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  • Get a whiff of this: Low-cost sensor can diagnose bacterial infections

    Chemistry professor Ken Suslick developed an artificial "nose" than can diagnose bacterial infections in only a few hours. The new process can identify specific species and strains of bacteria more quickly than a clinical blood culture, which can take 24 to 72 hours.

    Chemistry professor Ken Suslick developed an artificial "nose" than can diagnose bacterial infections in only a few hours. The new process can identify specific species and strains of bacteria more quickly than a clinical blood culture, which can take 24 to 72 hours.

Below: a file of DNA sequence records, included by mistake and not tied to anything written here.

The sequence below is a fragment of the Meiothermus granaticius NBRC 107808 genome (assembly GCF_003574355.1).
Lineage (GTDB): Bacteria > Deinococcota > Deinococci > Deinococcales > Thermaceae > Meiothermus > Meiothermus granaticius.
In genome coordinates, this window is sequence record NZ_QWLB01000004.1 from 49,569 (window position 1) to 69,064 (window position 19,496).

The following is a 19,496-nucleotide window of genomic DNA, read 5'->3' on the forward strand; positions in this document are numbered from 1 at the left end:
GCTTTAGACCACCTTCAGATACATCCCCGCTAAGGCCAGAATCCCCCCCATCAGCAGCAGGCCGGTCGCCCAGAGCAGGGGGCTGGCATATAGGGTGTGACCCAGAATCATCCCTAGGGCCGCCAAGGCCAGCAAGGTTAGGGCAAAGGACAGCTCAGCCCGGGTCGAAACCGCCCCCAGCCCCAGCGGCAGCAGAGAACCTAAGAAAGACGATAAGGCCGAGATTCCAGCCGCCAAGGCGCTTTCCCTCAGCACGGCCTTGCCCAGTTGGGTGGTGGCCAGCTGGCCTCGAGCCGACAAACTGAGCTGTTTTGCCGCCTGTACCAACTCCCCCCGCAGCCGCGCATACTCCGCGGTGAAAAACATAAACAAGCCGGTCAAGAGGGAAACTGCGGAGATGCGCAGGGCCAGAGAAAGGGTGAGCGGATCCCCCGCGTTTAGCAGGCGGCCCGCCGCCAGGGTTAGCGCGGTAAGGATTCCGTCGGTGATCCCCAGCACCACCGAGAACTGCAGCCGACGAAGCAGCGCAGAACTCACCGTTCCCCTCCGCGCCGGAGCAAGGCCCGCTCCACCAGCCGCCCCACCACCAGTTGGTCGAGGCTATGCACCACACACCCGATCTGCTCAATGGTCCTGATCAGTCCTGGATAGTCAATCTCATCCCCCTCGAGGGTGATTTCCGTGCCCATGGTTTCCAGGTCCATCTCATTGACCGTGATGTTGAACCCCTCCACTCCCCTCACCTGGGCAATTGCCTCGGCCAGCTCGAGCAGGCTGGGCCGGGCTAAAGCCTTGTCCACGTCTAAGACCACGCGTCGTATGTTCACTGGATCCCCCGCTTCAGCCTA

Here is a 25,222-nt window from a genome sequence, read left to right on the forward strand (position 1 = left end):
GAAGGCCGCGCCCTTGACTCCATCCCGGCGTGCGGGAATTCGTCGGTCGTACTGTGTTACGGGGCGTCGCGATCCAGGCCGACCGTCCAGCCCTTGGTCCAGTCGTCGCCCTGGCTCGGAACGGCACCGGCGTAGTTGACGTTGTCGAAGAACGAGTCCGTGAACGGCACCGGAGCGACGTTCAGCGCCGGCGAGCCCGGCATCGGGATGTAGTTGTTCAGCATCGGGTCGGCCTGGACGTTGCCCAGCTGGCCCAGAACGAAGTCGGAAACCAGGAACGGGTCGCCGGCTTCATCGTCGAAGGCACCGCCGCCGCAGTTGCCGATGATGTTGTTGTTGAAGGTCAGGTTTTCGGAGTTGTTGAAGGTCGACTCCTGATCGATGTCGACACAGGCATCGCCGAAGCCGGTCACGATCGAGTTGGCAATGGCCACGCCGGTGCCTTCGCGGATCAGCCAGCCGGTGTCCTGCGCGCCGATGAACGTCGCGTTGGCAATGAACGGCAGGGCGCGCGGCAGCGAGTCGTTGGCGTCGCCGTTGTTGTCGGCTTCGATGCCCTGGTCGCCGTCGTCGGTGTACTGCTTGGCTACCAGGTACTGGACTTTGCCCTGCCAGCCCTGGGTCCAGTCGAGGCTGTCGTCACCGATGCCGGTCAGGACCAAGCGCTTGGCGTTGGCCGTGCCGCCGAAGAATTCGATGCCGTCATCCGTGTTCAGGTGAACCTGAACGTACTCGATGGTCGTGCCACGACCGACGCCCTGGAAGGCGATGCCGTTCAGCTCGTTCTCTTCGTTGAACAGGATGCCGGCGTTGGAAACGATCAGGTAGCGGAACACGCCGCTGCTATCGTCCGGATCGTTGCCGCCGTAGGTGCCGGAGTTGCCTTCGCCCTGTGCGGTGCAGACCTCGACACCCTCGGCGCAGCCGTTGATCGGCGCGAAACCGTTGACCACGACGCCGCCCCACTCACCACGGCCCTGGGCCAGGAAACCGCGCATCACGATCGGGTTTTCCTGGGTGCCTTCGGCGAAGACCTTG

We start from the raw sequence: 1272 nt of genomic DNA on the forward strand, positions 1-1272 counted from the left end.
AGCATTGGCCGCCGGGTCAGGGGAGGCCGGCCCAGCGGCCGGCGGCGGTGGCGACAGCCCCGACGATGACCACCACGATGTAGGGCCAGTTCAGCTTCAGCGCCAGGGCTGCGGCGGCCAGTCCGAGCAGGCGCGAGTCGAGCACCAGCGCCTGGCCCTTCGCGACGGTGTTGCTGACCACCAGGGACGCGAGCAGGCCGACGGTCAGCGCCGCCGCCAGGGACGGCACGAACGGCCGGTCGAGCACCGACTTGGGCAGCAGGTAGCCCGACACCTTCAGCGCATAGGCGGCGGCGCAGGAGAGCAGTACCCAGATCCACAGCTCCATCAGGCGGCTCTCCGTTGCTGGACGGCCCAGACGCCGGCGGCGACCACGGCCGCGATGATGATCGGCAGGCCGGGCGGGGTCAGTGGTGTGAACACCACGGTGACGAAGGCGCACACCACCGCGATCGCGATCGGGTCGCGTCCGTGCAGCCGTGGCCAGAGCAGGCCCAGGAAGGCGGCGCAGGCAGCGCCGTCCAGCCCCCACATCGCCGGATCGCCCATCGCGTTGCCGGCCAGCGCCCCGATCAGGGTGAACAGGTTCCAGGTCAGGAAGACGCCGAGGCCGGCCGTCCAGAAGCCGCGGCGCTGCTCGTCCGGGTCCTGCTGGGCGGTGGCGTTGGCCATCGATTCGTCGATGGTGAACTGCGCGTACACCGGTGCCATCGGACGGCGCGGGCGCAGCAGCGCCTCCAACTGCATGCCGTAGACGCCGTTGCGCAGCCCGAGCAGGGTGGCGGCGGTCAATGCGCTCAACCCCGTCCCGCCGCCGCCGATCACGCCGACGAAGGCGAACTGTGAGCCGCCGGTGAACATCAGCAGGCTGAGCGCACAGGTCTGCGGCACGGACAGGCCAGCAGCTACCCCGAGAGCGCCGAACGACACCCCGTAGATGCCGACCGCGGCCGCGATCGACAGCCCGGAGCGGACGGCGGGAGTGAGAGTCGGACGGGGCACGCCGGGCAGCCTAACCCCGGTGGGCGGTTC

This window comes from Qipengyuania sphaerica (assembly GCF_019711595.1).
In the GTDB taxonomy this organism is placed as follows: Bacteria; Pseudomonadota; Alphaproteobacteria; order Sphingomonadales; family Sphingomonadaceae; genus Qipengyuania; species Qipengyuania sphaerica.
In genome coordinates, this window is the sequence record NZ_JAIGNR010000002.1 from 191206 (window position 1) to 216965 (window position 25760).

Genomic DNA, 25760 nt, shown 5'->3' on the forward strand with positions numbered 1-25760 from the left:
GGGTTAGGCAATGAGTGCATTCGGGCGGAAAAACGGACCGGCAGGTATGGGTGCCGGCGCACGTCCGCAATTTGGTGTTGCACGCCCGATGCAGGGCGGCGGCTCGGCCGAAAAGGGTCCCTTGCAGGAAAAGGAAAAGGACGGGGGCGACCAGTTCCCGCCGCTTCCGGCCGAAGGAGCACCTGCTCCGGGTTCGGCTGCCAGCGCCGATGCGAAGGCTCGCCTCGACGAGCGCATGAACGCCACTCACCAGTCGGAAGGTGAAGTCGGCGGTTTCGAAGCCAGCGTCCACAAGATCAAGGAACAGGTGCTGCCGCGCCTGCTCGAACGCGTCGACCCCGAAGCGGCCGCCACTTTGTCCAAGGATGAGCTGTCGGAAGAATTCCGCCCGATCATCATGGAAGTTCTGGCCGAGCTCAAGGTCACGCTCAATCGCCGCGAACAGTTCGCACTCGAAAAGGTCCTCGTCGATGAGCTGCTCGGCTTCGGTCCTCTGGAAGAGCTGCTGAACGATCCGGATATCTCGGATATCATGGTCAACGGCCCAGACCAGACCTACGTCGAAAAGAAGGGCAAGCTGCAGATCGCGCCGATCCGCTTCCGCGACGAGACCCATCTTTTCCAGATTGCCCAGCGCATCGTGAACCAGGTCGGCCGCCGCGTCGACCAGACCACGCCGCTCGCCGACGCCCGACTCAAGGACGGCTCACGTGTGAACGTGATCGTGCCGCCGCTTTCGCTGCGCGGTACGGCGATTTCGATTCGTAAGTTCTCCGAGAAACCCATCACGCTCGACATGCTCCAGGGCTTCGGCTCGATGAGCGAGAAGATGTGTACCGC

Photo by L. Brian Stauffer

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      Chemistry professor Ken Suslick developed an artificial "nose" than can diagnose bacterial infections in only a few hours. The new process can identify specific species and strains of bacteria more quickly than a clinical blood culture, which can take 24 to 72 hours.

      Photo by L. Brian Stauffer

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      A colorimetric sensor array is placed in a Petri dish for culturing bacteria and scanned with an ordinary flatbed photo scanner kept inside a lab incubator. The dots change color as they react with gases the bacteria produce.

      Photo by K. S. Suslick

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      The researchers tested their array on ten common infectious bacteria. The color changes of the sensor array show what kind of bacteria is growing and even if they are antibiotic resistant.

      Photo by K. S. Suslick

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